St. Cadwaladr Fendigaid,
King of Gwynedd

(Latin: Catuvelladurus; English: Cadwallader)

Cadwaladr the Blessed was the son of King Cadwallon of Gwynedd and his wife, Alcfritha, sister of King Penda of Mercia. He was probably very young when his father died in AD 634. Civil war ensued and the young lad's followers were forced to flee the kingdom with him, as the Throne was seized by one Cadfael ap Cynfeddw, of unknown origin. Tradition says he was ill for much of his de jure reign, during which time the civil war in Gwynedd continued on and off. This was not helped by a widespread famine, followed by a plague, that swept through the country at the same time. Cadwaladr is sometimes said to have died in AD 664, although this was probably his nemesis, King Cadfael.

Geoffrey of Monmouth, recorded some traditions of this man's reign but he largely confuses him with the Anglo-Saxon King Caedwalla of Wessex. Geoffrey claimed that Cadwaladr had fled to Brittany, where he accepted hospitality at the royal court, probably of Cornouaille. Later - presumably after Cadfael's death - he sent his son, 'Ifwr' (probably meaning Idwal), back to Gwynedd to secure the Throne. We might assume that the King followed him soon afterward for he is said to have been the last monarch to have any semblance of authority over the other Celtic kings in Britain.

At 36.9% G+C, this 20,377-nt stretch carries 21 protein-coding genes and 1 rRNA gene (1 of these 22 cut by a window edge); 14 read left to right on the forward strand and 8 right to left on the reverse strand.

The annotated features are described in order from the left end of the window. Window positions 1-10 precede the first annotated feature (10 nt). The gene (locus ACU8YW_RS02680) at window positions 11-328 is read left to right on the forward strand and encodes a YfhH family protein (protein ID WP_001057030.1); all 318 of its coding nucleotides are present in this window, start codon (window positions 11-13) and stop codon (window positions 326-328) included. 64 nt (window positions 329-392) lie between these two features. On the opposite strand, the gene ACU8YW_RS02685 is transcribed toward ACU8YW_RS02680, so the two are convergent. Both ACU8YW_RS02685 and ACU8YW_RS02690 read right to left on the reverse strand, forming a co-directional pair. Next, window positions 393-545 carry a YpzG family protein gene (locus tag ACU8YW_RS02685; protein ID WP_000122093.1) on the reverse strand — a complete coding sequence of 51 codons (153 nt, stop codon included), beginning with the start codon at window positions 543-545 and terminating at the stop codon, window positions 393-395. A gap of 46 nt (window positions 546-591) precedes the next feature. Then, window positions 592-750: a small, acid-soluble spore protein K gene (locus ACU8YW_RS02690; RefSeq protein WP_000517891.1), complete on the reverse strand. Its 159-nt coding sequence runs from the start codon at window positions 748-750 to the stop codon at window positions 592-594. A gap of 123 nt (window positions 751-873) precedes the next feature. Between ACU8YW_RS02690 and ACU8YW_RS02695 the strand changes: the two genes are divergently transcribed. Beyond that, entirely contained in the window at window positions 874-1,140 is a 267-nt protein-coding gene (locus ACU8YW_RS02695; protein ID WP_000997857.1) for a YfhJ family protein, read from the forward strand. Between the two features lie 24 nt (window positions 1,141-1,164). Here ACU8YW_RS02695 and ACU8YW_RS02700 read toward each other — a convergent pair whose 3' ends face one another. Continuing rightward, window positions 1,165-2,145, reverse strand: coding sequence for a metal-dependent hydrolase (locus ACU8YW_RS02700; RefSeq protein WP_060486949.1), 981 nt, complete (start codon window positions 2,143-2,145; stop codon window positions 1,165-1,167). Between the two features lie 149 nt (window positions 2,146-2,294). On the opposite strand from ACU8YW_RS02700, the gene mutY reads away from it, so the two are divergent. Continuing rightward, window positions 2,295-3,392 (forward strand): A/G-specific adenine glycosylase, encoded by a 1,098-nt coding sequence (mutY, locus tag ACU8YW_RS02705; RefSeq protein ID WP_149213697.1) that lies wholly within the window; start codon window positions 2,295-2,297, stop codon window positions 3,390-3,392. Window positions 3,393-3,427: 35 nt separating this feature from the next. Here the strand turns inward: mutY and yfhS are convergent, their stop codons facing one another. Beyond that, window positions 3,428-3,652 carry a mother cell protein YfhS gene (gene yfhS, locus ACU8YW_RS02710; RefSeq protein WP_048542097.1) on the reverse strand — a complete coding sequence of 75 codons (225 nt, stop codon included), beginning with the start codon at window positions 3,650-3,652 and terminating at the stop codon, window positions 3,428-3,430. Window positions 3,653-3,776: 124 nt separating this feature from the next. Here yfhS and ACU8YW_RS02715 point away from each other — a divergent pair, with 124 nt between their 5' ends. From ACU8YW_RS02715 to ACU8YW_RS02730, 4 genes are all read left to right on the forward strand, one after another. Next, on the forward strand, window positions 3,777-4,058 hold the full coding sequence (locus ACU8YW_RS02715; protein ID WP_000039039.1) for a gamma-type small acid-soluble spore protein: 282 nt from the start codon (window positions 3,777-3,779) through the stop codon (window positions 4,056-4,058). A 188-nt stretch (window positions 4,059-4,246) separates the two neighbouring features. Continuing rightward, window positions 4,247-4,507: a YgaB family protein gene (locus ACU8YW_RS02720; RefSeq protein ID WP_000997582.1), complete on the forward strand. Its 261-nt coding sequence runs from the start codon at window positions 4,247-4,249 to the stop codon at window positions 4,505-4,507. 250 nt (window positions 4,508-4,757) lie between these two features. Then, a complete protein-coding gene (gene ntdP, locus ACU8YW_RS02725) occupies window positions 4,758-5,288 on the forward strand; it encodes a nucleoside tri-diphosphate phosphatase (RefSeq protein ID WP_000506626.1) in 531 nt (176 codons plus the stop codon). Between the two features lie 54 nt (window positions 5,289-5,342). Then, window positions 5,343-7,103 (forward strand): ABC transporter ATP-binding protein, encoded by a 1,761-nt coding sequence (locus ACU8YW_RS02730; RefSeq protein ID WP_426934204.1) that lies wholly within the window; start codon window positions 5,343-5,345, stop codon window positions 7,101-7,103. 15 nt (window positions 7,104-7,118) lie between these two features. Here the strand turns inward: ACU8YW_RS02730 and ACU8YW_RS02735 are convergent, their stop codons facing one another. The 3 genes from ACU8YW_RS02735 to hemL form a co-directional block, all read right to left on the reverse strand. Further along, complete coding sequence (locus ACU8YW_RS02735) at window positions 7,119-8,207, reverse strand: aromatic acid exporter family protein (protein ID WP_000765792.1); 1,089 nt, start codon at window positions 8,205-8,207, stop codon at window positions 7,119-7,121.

Cadwaladr was certainly a great patron of the Gwynedd Church, particularly of Clynnog Fawr Abbey. In old age, he may have even become a monk at the royal monastery at Eglwys Ael (Llangadwaladr ) on Ynys Mon (Anglesey). Cadwaladr died during a widespread plague on 12th November AD 682. His body was buried in his church at Eglwys Ael which became named after him, as Llangadwaladr. He was succeeded in the Throne of Gwynedd by his son, Idwal Iwrch, but he may have had two other children, Gwrgan and Hywel. Ifwr is erroneous.

Records of King Cadwaladr date back to the 9th century. He is generally considered historic.


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